As the busy season plays out and we approach the beginning of November, we can finally catch our breath and start pondering what the new year might bring. I usually take a week of vacation this time of year and head into the woods to clear my mind and ponder about the future. I see three major factors that will affect the industry in 2019.

The first is material and component costs. They will continue to rise. This is due in part to rising demand but also is partly due to the recent tariffs. Higher component costs will ultimately affect finished goods prices for every window and door manufacturer. So, to gain a competitive edge, manufacturers must do whatever they can to streamline the manufacturing process and minimize waste to help offset higher component costs. This may mean investing in automated machinery coupled with optimization software.

The second factor that could affect business is that interest rates will continue to rise. The Fed is increasing rates to keep the economy from expanding too rapidly and to make sure that inflation rates are kept in check. This impacts rates for 30-year mortgages and impacts new home affordability and ultimately housing starts. Higher interest rates also impact remodeling activity, so if the Fed plans on additional interest rate hikes in 2019 then this could ultimately slow door and window sales. To maintain sales growth, manufacturers must beef up marketing and sales activity thereby gaining market share as opposed to just moving up or down with market activity. At the same time, selling value as opposed to low price will keep profit levels which are pleasing to the company owners.

The third factor that will affect 2019 is that labor shortages are expected to continue for the foreseeable future. Unemployment will remain at very low levels and a high percentage of those that are unemployed simply do not want to work, or at least do not want to work at a manufacturing or a construction job. This unavailability of labor affects not only the new construction market for windows but also the replacement window market. I have been talking to replacement window manufacturers that have quite a backlog of window replacement jobs simply because they do not have enough installers. Labor shortages also affect door and window manufacturing. I have written about labor shortcomings among door and window manufacturers over the last several years, and the problem is not going away. So, if there is some aspect of production that can benefit from automation, then it is a very good idea to invest in it. For example, if you can automate insulating glass fabrication and go from a process that utilizes 10 to 13 people to one that needs only 3 to 4 people, then you can significantly reduce your company’s dependence upon manual labor while simultaneously improving overall quality and consistency of finished product.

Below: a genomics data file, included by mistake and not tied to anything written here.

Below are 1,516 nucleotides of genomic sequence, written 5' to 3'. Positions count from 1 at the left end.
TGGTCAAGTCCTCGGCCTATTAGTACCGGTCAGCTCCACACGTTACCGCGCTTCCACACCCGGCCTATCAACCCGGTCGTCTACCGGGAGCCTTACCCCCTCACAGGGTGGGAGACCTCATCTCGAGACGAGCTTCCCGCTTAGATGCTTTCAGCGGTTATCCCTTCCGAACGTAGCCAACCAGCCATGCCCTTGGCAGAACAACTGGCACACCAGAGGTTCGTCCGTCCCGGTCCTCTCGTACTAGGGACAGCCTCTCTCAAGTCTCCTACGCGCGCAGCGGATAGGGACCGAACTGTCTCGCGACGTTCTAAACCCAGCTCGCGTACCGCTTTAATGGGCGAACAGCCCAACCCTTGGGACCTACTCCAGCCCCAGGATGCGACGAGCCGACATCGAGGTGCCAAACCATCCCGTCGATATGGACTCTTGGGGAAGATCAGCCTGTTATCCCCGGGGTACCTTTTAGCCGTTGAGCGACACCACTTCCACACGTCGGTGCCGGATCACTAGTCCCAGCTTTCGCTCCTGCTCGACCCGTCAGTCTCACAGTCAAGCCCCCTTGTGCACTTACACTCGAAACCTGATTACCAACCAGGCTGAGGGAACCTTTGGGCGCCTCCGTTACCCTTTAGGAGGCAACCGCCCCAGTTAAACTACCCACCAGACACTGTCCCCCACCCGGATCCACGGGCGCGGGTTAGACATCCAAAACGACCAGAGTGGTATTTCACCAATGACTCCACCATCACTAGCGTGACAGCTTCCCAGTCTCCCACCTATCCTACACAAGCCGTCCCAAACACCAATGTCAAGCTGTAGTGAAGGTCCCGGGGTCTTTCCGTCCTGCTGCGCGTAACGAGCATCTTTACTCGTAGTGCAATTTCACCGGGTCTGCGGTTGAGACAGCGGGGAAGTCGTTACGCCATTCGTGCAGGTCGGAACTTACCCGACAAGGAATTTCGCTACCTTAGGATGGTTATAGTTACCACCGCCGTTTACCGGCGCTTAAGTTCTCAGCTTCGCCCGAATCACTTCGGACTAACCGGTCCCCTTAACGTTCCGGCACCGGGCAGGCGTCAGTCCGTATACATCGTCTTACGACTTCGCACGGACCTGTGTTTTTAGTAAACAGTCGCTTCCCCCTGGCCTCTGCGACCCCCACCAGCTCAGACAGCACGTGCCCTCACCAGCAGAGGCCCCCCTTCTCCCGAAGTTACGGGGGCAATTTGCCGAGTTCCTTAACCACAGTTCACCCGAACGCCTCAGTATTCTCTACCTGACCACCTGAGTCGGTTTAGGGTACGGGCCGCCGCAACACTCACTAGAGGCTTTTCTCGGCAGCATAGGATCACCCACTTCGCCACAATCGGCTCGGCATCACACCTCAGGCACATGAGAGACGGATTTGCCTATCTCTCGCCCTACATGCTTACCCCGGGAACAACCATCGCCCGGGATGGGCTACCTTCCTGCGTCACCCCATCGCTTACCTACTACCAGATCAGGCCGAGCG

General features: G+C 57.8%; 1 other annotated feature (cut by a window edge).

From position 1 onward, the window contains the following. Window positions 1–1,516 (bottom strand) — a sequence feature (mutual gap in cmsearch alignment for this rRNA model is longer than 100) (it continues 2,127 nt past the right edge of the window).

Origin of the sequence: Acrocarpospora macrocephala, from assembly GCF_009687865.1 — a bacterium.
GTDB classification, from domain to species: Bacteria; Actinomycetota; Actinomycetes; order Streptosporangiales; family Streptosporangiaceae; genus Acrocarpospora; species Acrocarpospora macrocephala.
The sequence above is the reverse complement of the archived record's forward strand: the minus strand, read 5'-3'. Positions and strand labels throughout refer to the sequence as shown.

At the same time, invest not only in new machinery but also in your people. If you have good people, put compensation and reward programs in place to keep them with your company. Once they are gone, you will not be happy with the prospects of replacing them and training someone new.

So, as we move through the final quarter of the year, keep an eye on these three critical factors and make the appropriate business adjustments to stay ahead of the competition. It is a dynamic market so companies that are quick on their feet will win the bout.

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